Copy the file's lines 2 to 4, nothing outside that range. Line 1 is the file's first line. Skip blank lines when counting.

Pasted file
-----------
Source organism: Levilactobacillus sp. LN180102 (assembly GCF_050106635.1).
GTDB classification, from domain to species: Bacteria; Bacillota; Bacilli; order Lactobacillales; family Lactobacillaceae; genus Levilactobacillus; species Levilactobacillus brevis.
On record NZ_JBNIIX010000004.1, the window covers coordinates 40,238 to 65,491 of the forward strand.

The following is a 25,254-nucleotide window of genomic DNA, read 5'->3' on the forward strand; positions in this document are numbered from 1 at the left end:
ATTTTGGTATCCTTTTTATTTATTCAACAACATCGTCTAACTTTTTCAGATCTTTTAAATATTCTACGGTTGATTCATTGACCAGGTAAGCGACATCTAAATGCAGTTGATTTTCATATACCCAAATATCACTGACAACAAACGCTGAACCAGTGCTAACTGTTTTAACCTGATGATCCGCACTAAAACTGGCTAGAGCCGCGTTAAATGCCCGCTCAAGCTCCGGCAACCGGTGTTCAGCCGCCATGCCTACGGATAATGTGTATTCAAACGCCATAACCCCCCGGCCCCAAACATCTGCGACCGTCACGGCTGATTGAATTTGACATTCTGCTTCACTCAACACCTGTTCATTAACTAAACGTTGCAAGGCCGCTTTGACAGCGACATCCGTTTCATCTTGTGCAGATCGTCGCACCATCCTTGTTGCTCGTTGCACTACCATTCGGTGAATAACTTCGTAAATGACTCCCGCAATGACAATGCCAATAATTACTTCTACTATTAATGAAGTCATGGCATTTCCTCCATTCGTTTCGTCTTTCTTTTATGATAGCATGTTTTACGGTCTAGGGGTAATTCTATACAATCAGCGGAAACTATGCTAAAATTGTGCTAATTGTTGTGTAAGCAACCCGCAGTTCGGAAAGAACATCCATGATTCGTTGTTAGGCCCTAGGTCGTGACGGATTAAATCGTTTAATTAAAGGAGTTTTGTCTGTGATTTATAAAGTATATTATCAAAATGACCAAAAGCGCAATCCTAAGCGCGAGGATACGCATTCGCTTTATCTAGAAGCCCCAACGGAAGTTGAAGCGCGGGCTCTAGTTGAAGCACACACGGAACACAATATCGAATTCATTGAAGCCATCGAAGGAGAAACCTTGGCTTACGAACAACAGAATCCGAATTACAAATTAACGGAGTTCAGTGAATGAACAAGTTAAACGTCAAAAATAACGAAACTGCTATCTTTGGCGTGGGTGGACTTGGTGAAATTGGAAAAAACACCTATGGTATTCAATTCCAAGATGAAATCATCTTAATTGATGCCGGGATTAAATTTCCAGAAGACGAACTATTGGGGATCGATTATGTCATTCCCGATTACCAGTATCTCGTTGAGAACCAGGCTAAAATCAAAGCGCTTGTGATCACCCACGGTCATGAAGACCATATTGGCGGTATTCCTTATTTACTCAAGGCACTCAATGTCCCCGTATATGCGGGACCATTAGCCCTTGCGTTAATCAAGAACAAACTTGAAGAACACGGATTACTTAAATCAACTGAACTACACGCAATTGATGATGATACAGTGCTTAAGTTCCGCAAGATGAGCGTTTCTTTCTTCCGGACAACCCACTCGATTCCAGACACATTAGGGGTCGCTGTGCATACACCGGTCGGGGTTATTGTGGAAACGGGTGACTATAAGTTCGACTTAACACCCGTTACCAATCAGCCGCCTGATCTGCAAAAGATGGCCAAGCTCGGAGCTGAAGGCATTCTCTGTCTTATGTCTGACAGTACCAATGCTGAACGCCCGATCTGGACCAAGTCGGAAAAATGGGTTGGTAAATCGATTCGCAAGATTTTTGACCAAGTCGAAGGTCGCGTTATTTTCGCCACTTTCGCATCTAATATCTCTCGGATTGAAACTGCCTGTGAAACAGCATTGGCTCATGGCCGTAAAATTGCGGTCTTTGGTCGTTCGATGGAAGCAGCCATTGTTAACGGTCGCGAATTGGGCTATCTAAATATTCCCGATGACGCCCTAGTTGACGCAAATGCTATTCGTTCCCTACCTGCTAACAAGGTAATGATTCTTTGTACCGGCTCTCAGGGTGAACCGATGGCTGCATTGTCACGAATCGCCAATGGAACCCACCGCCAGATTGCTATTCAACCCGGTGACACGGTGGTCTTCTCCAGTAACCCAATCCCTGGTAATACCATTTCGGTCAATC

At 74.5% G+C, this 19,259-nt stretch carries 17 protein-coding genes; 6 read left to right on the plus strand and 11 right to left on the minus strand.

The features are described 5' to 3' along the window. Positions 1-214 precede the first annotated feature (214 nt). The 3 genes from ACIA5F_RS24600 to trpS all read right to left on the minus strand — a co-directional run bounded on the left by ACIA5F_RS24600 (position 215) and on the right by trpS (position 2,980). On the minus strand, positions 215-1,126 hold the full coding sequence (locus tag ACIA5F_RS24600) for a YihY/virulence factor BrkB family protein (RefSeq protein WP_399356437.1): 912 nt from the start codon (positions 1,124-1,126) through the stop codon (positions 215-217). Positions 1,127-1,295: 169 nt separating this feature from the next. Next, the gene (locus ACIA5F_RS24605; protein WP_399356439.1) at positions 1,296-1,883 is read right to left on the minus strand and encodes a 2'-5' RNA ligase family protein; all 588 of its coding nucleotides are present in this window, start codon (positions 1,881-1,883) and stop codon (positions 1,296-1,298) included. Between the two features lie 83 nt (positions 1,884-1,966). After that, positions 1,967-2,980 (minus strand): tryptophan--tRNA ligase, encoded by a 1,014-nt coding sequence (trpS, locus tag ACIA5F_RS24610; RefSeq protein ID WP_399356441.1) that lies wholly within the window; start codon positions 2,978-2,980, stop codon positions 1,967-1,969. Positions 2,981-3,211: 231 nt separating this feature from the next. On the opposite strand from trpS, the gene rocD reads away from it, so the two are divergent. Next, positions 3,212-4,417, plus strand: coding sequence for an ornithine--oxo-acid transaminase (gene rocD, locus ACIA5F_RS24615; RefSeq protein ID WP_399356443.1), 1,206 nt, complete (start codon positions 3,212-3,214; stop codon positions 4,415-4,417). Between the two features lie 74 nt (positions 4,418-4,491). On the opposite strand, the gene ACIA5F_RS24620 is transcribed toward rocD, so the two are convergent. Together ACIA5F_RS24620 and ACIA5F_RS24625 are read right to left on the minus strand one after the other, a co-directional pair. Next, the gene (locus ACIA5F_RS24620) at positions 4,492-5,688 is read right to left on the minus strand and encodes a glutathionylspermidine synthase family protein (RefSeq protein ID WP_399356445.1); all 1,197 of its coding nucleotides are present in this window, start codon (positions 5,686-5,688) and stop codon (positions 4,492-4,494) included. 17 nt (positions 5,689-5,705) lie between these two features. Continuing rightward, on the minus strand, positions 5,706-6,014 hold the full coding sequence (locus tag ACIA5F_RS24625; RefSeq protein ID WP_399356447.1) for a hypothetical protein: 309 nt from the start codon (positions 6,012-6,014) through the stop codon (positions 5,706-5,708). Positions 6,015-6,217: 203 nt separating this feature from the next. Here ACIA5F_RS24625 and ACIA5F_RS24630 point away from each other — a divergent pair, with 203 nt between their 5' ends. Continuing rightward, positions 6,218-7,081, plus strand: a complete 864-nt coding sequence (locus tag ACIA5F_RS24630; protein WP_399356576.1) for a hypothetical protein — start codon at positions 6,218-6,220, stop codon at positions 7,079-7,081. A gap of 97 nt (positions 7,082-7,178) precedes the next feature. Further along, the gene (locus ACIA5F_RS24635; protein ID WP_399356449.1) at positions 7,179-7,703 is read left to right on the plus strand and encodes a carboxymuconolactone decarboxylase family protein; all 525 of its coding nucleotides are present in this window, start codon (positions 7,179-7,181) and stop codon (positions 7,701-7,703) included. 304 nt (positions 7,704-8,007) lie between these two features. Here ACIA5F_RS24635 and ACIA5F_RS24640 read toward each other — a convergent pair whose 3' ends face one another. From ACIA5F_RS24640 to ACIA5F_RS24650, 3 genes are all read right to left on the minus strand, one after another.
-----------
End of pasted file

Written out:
GTDB classification, from domain to species: Bacteria; Bacillota; Bacilli; order Lactobacillales; family Lactobacillaceae; genus Levilactobacillus; species Levilactobacillus brevis.
On record NZ_JBNIIX010000004.1, the window covers coordinates 40,238 to 65,491 of the forward strand.

The following is a 25,254-nucleotide window of genomic DNA, read 5'->3' on the forward strand; positions in this document are numbered from 1 at the left end: